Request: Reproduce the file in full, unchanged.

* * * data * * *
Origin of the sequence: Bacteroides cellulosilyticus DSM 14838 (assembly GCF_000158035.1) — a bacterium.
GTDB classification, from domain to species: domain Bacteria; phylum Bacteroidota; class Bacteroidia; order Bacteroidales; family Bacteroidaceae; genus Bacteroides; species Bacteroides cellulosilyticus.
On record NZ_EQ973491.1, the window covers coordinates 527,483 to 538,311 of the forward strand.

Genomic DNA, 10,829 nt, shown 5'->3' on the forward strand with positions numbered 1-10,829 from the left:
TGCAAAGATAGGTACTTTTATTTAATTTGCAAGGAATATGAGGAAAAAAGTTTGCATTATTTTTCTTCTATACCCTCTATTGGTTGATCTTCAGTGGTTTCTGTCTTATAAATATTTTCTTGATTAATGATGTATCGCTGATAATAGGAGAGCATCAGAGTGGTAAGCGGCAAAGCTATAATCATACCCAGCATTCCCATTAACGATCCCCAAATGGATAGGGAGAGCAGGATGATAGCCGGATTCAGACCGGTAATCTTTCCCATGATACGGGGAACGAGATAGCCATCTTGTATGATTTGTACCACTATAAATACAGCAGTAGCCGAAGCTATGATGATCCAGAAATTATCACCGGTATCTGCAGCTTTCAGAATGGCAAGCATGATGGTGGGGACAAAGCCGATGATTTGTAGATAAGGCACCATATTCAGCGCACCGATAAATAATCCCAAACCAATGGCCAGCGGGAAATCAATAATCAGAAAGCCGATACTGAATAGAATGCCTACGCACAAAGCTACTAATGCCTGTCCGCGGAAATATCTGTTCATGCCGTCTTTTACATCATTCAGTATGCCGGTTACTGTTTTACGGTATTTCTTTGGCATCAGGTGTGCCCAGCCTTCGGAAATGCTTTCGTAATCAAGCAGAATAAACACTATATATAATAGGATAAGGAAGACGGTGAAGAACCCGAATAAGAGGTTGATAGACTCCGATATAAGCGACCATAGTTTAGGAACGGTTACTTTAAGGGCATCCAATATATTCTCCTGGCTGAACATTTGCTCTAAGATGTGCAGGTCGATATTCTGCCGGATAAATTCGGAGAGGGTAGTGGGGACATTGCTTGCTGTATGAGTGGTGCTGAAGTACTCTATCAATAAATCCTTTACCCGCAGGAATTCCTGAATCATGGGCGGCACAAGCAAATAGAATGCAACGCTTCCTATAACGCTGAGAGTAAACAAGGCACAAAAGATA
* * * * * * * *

Origin of the sequence: Bacteroides cellulosilyticus DSM 14838 (assembly GCF_000158035.1) — a bacterium.
GTDB classification, from domain to species: domain Bacteria; phylum Bacteroidota; class Bacteroidia; order Bacteroidales; family Bacteroidaceae; genus Bacteroides; species Bacteroides cellulosilyticus.
On record NZ_EQ973491.1, the window covers coordinates 527,483 to 538,311 of the forward strand.

Genomic DNA, 10,829 nt, shown 5'->3' on the forward strand with positions numbered 1-10,829 from the left:
TGCAAAGATAGGTACTTTTATTTAATTTGCAAGGAATATGAGGAAAAAAGTTTGCATTATTTTTCTTCTATACCCTCTATTGGTTGATCTTCAGTGGTTTCTGTCTTATAAATATTTTCTTGATTAATGATGTATCGCTGATAATAGGAGAGCATCAGAGTGGTAAGCGGCAAAGCTATAATCATACCCAGCATTCCCATTAACGATCCCCAAATGGATAGGGAGAGCAGGATGATAGCCGGATTCAGACCGGTAATCTTTCCCATGATACGGGGAACGAGATAGCCATCTTGTATGATTTGTACCACTATAAATACAGCAGTAGCCGAAGCTATGATGATCCAGAAATTATCACCGGTATCTGCAGCTTTCAGAATGGCAAGCATGATGGTGGGGACAAAGCCGATGATTTGTAGATAAGGCACCATATTCAGCGCACCGATAAATAATCCCAAACCAATGGCCAGCGGGAAATCAATAATCAGAAAGCCGATACTGAATAGAATGCCTACGCACAAAGCTACTAATGCCTGTCCGCGGAAATATCTGTTCATGCCGTCTTTTACATCATTCAGTATGCCGGTTACTGTTTTACGGTATTTCTTTGGCATCAGGTGTGCCCAGCCTTCGGAAATGCTTTCGTAATCAAGCAGAATAAACACTATATATAATAGGATAAGGAAGACGGTGAAGAACCCGAATAAGAGGTTGATAGACTCCGATATAAGCGACCATAGTTTAGGAACGGTTACTTTAAGGGCATCCAATATATTCTCCTGGCTGAACATTTGCTCTAAGATGTGCAGGTCGATATTCTGCCGGATAAATTCGGAGAGGGTAGTGGGGACATTGCTTGCTGTATGAGTGGTGCTGAAGTACTCTATCAATAAATCCTTTACCCGCAGGAATTCCTGAATCATGGGCGGCACAAGCAAATAGAATGCAACGCTTCCTATAACGCTGAGAGTAAACAAGGCACAAAAGATA